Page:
There’s a corny old Victorian song (music by Arthur Sullivan of G & S fame) called “The Lost Chord”, in which an organist, idly tootling on the organ, happens on a sublime chord that he can never after recapture.
I have sought, but I seek it vainly,
That one lost chord divine
Which came from the soul of the organ
And entered into mine.
Benjamin Wood’s book is of an infinitely higher order than this song, but the same idea, that great art comes out of a mysterious universe of truth not accessible to ordinary people, is at the heart of The Ecliptic. It seems to be a theme of his: in The Bellwether Revivals, which I haven’t read, a central character is a musical prodigy with a messianic belief in music as an organising principle in the world. For Elspeth Conroy, the painter who narrates The Ecliptic, the lost chord is emotional truth, a personal truth that resonates with some form of universal truth.
It is a painter’s job to give shape to things unseeable, to convey emotion in the accumulation of gestures, the instinctive, the considered, the unplanned. There is both randomness and predestination in the act of painting, a measurement and a chaos, and the moment you allow the mind to implicate itself too much in the business of the heart, the work will falter. It is not something you can control. You might toil long and hard, bullying the painting until it agrees to do your bidding, but you will only beat the life right out of it. And when you reach the stage where you are not expressing feeling in your work but engineering it, you might as well become a forger, or present yourself at a museum and donate your skills to the conservation of its masterpieces. Otherwise, you will be tempted to hang your feeble efforts on the wall and say, “Good enough,” seeing pound signs where there should be meaning. You must resist this temptation with every fibre of your being. (232)
The struggle to follow this credo drives Elspeth, a celebrated young painter who despises the falsity of her own work, to such a crescendo of psychological distress that she leaps at the opportunity to get away from the world and enter the mysterious colony of Portmantle, on an island off the coast of Istanbul, where artists give up everything, even their names, to dedicate themselves to the creation of the great work they’re searching for. All, like Elspeth, are high achievers in despair; all are looking to transcend their own fame in total dedication to the artistic goal. They have no contact with the outside world and time here means nothing: Elspeth estimates, from the passage of the seasons, that she’s been at Portmantle about ten years, and she’s still experimenting to find the right medium for the great work she’s obsessed with. Her long-term companions – a playwright, an architect and a novelist – are the same. The arrival of a 17-year-old boy known as Fullerton upsets the balance and routine: he is farouche, disruptive and subject to alarming panic attacks.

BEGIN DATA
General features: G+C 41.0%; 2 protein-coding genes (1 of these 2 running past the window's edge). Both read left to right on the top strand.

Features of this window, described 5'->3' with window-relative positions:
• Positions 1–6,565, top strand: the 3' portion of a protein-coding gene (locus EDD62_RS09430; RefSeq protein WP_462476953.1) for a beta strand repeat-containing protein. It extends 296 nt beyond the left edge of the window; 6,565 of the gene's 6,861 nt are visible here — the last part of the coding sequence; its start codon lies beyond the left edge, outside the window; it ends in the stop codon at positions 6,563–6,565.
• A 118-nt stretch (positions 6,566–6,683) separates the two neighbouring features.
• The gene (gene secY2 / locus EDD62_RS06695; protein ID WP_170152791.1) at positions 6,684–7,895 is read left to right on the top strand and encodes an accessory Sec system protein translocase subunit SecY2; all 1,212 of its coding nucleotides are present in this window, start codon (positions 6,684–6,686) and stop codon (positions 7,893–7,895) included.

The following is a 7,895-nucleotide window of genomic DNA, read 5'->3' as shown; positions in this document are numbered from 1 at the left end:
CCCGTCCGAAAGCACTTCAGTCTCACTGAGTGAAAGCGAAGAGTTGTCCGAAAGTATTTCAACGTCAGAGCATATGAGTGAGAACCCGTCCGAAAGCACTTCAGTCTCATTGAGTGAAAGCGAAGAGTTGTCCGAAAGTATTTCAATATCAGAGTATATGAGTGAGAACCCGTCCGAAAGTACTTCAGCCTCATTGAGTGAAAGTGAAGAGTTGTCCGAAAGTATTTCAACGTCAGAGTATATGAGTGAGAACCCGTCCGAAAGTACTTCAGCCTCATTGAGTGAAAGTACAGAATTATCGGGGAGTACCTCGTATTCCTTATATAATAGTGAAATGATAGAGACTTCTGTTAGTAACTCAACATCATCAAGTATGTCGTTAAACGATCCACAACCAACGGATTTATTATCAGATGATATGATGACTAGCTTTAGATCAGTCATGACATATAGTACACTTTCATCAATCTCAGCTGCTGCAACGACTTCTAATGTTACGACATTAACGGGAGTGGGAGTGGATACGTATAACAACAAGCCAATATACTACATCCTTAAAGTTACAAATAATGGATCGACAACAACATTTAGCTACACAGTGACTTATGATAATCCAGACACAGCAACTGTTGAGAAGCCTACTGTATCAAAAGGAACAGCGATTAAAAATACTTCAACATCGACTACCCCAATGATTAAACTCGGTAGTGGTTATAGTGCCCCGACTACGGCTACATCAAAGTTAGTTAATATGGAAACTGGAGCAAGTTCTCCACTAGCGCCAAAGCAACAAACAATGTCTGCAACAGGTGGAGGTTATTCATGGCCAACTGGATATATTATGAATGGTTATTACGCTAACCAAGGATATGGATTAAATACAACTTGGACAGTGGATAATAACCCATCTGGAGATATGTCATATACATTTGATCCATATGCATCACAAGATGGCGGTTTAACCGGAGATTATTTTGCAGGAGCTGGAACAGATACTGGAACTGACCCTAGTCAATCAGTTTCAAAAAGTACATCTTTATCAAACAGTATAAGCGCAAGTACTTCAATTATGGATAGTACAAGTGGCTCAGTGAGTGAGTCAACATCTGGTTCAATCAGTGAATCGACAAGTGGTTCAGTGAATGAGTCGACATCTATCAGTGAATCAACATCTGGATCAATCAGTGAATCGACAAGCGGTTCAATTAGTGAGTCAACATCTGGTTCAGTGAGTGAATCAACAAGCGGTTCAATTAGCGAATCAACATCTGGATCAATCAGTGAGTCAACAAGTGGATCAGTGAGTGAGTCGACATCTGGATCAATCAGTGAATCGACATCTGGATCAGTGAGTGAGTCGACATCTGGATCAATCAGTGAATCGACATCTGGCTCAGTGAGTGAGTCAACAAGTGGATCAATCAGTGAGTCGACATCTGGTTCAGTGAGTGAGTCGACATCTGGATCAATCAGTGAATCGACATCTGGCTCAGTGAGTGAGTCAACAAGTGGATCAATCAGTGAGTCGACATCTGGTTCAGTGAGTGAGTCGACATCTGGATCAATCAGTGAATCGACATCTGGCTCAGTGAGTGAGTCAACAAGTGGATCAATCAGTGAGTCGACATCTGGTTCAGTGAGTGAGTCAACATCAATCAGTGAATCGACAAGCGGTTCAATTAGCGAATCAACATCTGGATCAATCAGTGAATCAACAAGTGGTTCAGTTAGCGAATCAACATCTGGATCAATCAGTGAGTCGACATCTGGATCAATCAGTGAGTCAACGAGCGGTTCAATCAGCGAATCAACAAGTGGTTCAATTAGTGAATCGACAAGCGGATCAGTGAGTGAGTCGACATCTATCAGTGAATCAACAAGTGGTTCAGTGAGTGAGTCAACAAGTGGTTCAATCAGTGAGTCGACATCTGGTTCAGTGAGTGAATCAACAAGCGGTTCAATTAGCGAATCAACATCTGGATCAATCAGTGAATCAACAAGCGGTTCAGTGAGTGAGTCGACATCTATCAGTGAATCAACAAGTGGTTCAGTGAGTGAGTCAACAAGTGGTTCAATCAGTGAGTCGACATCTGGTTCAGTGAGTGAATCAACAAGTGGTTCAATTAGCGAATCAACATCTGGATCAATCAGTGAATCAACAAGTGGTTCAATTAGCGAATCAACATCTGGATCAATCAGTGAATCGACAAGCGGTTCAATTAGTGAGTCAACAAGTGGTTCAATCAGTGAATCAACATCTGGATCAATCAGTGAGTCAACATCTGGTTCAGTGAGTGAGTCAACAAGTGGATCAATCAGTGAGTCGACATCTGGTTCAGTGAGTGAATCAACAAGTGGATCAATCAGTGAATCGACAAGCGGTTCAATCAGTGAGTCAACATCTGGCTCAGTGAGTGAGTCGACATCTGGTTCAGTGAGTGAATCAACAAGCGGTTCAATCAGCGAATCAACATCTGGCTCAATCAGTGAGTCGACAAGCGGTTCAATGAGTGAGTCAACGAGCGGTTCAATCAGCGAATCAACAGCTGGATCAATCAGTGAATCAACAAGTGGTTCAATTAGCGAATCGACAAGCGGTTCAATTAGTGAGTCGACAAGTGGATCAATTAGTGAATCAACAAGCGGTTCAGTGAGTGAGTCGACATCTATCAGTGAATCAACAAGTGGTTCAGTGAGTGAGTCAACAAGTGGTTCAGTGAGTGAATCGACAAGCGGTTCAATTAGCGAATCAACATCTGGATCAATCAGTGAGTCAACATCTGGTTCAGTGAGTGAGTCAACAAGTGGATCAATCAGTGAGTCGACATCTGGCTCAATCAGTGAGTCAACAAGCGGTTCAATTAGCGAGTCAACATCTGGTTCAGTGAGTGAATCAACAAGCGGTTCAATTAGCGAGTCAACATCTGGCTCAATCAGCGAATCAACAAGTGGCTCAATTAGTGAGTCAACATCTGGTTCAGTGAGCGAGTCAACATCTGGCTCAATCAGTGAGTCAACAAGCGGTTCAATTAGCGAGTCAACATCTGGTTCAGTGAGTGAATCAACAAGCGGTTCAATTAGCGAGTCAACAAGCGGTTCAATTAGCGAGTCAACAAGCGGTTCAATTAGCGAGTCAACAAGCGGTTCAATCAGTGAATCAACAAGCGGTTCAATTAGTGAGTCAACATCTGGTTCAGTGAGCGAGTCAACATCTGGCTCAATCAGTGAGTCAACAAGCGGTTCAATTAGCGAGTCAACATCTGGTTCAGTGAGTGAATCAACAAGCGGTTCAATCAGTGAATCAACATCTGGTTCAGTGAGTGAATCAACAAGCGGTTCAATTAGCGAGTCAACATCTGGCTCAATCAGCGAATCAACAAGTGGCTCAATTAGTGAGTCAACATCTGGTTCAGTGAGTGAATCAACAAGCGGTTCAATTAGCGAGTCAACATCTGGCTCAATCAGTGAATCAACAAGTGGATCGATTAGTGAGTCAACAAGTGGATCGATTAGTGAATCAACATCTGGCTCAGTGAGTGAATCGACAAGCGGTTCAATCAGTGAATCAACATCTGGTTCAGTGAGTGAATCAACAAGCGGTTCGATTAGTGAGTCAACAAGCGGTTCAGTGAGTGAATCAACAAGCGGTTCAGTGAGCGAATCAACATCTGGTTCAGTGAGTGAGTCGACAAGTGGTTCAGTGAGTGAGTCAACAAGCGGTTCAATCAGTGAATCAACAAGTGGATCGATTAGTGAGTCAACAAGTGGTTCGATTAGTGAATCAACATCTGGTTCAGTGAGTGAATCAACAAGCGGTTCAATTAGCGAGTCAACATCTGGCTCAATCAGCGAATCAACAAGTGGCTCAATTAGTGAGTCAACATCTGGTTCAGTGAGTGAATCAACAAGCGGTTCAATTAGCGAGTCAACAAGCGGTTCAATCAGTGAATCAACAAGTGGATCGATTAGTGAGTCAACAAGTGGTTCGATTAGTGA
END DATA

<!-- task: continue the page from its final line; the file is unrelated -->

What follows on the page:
There’s a considerable build up to the arrival of Fullerton, but Wood doesn’t quite rise to the occasion. Fullerton is less that we expect. Later in the novel we see the connections retrospectively, but at this stage it feels as if Wood doesn’t quite know what to do with him. The timing falters, big events seeming truncated and out of balance with the assured movement of the earlier chapters.
When the book moves back into Elspeth’s past, we learn that the ‘ecliptic’ of the title refers to something that’s become the focus of her artistic obsession. It’s an imaginary circle that represents the earth’s movement around the sun, but which we see as the path of the sun moving among the stars. The point is that it doesn’t exist in fact, but it does in our imagination, and it represents a truth about the universe. When working on a mural for a planetary observatory, she felt she must represent it, but she couldn’t work out a way of doing it that felt true to her. That’s the project she’s been working on at Portmantle. It’s an arresting image, but it feels too overtly symbolic for the book. Like Fullerton, its aura is bigger than its actuality.
It’s an absorbing and memorable book for its portrayal of Elspeth and the perspective of a uniquely creative mind. Wood writes really well about painting and the world in which painters move. Around that, the structure creaks a bit. It feels overly-plotted and too neatly dovetailed at the end (as in the connection between Fullerton and the rest of Elspeth’s life that is spelled out). I’d prefer this any day to Donna Tartt’s work, to which Wood’s has been compared. He’s less showy but there’s more artistic integrity. Recommended.